Chinese as the native language and culture to research. Include such information as the need to communicate, social organisation (tribes, cities, etc.) contacts with other cultures, development of a written language, nonverbal aspects of language (such as inflection and body language), changes over the centuries, etc.
Chinese culture and language
Chinese cultural values play an important role in shaping the community's social norms, with the majority of individuals in China being inclined to take on attitudes that are in accordance with their traditions. Chinese language needs to be understood as being much more than a dialect, as it has a strong socio-cultural effect on its speakers and as it affects individuals in a cognitive-linguistic way. The impact of such ideas on concepts such as people, families, and communities can be observed by addressing the way that they function with the language as a central model facilitating better connections between bodies.
This essay addresses the idea of language as having an important relationship with the psychology and heritage of the Chinese people. Cultural anthropology and developmental psychology are essential in being able to understand how Chinese can influence a person's thinking and how he or she is likely to start utilizing a great deal of traditions originating in China as a consequence of becoming fluent in the language.
Early representations of Chinese ideas were under the form of objects, and the first Chinese characters were pictures meant to resemble the object or concept their creator wanted to put across. These respective characters gradually became more sophisticated and eventually came to represent ideas rather than objects.
In order to be able to have a complex understanding of Chinese language, one would have to look at the numerous elements that are directly connected to it. Poetry, for example, is essential because of the way that it influenced individuals to address words with the purpose of creating a type of musicality -- a concept that would entertain others through the way it could be used as a melodic concept. "The earliest Chinese word for dance [wu] was a pictorial symbol depicting a dancing man with an ox tail in each of his hands." (Gu, 2011, p. 11) Pictographs were generally used with the intention to represent diverse ideas in dance and poetry. This, once again, proves the degree to which the Chinese came to use characters in an attempt to address other cultural concepts -- ideas that often seem to have nothing to do with language.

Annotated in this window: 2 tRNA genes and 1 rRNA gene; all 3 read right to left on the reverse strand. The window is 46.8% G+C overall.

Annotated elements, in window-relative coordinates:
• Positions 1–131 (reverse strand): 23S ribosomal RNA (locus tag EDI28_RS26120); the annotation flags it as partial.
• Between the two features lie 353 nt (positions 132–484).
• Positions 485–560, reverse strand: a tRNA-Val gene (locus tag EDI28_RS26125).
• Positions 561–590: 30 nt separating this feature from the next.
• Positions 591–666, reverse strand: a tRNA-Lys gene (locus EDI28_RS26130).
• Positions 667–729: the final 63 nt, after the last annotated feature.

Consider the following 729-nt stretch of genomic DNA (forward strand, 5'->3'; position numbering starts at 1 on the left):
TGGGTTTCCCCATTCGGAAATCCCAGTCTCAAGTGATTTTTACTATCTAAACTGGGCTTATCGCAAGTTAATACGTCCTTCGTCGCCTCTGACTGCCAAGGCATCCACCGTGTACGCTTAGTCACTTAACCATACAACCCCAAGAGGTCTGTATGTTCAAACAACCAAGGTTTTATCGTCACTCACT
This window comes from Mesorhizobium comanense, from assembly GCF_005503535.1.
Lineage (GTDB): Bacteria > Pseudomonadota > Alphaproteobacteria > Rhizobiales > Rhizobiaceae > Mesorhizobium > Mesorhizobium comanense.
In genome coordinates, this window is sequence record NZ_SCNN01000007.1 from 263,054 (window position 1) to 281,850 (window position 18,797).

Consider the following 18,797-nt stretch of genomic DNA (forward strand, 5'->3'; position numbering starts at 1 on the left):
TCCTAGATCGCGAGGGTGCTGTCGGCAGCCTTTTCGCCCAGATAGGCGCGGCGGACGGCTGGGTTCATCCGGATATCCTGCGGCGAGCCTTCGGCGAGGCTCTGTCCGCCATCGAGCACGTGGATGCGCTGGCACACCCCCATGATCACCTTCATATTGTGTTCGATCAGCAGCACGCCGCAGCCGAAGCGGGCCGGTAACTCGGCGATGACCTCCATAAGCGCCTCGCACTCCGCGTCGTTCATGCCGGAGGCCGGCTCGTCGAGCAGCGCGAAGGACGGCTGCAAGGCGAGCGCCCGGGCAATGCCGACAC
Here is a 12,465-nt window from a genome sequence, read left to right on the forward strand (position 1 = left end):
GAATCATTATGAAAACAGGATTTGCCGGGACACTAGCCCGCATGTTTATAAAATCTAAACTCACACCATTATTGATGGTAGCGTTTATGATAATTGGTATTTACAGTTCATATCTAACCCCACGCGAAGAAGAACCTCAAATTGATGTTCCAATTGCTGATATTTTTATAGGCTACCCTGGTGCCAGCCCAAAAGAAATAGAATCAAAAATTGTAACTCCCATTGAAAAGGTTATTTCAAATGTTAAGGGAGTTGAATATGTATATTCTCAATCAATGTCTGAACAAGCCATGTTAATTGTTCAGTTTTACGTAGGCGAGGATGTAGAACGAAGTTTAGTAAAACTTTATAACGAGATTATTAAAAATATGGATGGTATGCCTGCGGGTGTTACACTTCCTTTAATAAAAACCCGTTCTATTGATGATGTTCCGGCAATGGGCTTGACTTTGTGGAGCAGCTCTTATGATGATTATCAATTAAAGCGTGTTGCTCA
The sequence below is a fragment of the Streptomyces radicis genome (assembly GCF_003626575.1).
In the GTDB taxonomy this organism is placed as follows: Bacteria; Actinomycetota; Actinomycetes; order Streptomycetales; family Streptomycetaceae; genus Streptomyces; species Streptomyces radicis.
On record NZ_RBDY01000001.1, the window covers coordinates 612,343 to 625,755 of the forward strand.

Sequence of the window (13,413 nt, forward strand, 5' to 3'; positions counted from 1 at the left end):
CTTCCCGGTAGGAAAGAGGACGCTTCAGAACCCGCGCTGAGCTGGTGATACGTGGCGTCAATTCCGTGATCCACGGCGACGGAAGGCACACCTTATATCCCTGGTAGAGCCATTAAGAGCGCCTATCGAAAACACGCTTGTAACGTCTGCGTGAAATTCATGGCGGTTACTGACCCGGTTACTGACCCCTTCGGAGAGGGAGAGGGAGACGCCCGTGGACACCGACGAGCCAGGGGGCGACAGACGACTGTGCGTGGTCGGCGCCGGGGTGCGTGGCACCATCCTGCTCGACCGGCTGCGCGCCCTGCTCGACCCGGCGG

While most languages use letters or combinations of letters with the purpose of representing sounds, Chinese has not been built on such ideas. Instead, Chinese uses symbols designed to put across meanings and sounds that are meant to relate to meanings. "Although we still do not know exactly how long Chinese characters have been in existence, we do know that Chinese characters have had a history as a highly developed writing system for no less than 3,300 years." (The History of Chinese Characters, p. 1)
The earliest known representation of Chinese language has used:
Characters under the form of pictures
Characters intended to indicate ideas
Characters that one could understand associating with the multiple messages they expressed (in this case several characters were used)
Characters intended to explain ideas
Characters combining both sounds and pictures
Characters that have initially been intended to represent particular ideas but eventually came to be associated with others
Pictographic characters are relatively easy to understand, as especially after learning their meaning one is probable to consider them self-explanatory. The pictographic method has been adopted as one of the most important concepts behind the creation of the Chinese language. "The human body or body parts as well as things that can be observed in nature were depicted in simple drawings based on their most conspicuous and differentiated traits." (The History of Chinese Characters, p. 2) Indicative characters were designed to address more concept ideas that could not be represented by making use of pictographic characters. Characters intended to explain ideas were similar to associative characters, as they too used several pictographic and abstract signs with the purpose of explaining ideas.
While the pictographic method was initially recognized as the most effective method to develop language, Chinese thinking evolved steadily and started to adopt picto-phonetic characters as a means to provide a more complex description of objects and ideas. Most of the characters used in modern-day Chinese-speaking communities are considered to be picto-phonetic. Even with this, the significant progress seen in these respective communities during recent centuries has lead to many of these characters employing more complex concepts. Modern Chinese is believed to use less than 30% of its characters with the purpose of providing a phonetic pronunciation of each individual character.